- The Washington Times - Thursday, November 3, 2005

NEW YORK — Disappointed musicians clutched their instruments outside Radio City Music Hall as thousands of ticket holders streamed past them yesterday for the annual “Christmas Spectacular,” where recorded holiday music replaced the usual live orchestra in a bitter labor dispute.

The musicians pulled down their picket line and returned to work yesterday morning after a one-day strike. But they wound up stranded outside Radio City as the first show of the season went on with taped tunes.

“We are ready to play unconditionally and immediately, but apparently we’ve been locked out,” said David Lennon, president of Local 802 of the American Federation of Musicians. “We took the picket signs down, and we did it for all the audience members and all of New York.”

The dispute did not affect the world-famous Rockettes dance troupe, one of the major attractions in the holiday fixture of the last seven decades. But the labor dispute raised questions about this year’s show, particularly after stagehands conducted a one-night walkout Wednesday in support of the musicians.

Radio City Entertainment, which produces the show, denied that the musicians were locked out.

“We told the musicians in no uncertain terms that until there is an agreement, and there is no possibility of them walking out on future performances, they remain on strike,” management said in a statement distributed outside the music hall.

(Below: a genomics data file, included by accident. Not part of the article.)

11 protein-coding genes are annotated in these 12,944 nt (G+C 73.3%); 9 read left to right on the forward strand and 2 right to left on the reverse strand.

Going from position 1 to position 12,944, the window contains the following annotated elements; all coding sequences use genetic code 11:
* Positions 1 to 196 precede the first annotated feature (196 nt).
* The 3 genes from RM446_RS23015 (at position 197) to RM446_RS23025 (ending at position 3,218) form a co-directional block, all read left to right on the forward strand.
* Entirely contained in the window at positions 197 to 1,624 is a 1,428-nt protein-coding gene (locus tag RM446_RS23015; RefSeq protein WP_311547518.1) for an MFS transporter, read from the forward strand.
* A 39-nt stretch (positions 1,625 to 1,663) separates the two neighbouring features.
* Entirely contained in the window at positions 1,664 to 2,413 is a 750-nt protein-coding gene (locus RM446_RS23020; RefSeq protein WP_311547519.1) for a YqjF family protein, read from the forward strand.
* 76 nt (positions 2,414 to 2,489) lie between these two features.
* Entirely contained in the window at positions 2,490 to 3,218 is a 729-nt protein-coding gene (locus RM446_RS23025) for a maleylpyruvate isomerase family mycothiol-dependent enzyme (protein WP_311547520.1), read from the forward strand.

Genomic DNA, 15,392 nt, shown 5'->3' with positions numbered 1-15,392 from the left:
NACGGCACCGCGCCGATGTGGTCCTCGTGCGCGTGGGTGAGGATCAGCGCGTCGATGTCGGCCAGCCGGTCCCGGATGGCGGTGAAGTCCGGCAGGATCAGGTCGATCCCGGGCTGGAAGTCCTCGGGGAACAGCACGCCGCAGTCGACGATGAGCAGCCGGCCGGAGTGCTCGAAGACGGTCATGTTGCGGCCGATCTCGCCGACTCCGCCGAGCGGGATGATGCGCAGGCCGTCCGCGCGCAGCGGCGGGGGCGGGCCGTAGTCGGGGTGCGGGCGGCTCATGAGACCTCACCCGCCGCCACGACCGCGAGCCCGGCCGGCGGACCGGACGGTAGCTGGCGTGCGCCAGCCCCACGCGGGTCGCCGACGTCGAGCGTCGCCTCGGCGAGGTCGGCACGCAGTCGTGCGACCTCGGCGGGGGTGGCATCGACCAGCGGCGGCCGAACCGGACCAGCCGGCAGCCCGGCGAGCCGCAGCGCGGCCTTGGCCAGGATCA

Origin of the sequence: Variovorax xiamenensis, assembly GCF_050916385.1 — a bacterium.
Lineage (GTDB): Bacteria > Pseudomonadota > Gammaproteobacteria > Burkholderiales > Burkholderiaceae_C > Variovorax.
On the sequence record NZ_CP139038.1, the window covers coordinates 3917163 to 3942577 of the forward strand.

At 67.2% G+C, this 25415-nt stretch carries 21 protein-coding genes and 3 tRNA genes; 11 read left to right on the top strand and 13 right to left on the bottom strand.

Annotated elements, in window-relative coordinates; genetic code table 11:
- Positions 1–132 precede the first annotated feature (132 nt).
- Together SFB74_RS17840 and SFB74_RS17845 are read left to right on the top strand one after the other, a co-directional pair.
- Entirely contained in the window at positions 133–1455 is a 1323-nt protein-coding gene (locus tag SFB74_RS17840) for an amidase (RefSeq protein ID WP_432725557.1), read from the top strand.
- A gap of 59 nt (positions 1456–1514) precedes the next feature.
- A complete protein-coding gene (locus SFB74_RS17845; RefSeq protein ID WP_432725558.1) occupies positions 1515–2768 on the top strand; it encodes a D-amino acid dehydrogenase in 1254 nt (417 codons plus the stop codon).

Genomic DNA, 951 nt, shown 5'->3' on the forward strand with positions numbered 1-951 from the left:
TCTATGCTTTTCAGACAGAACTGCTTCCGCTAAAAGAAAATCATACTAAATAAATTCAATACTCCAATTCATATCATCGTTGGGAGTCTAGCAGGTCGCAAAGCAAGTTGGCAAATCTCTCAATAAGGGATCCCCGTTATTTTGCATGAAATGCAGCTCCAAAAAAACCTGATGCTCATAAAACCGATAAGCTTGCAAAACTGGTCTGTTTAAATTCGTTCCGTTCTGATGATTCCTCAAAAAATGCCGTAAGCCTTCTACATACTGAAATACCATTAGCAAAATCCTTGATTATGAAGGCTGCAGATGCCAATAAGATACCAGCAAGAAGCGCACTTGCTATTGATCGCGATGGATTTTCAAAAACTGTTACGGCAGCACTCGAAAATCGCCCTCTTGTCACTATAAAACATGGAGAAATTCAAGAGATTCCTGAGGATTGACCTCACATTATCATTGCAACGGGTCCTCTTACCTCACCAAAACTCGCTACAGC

Negotiations were ongoing, said management spokesman Barry Watkins.

The lack of a live orchestra did little to dampen the enthusiasm of many patrons leaving the first of two shows yesterday.

“It was just as great without the orchestra,” said Dorothy Weed of Norwalk, Conn. “It was fantastic.”

Wednesday’s strike forced cancellation of a preseason performance that night, stranding hundreds of disappointed ticket holders as several dozen musicians picketed outside the Manhattan landmark.

The show, featuring the chorus-line kicks of the Rockettes dancers, is known around the world. Tickets run as high as $250.

Mayor Michael R. Bloomberg called the dispute “very unfortunate.”

“New York City is about live music. Nobody suggests for a second that you would have the same quality of performance if you just play a tape, and I would just urge all parties to look not at just what’s in their interest but what is in the city’s interest,” he said.

The orchestra’s contract expired in May. The union accuses Cablevision Systems Corp., which operates Radio City, of vastly underpaying musicians who put on several shows a day throughout the holiday season.

Radio City said it had offered the musicians increases in salary and benefits “over what is already the most lucrative contract in the industry.”

Because there was no picket line, all other unions at Radio City went to work as usual.

More than a dozen Broadway musicals went dark in March 2003 for four days after the musicians’ union walked out, and theaters lost millions of dollars in revenue. Taped music was used during a 2000 strike at the New York City Ballet.

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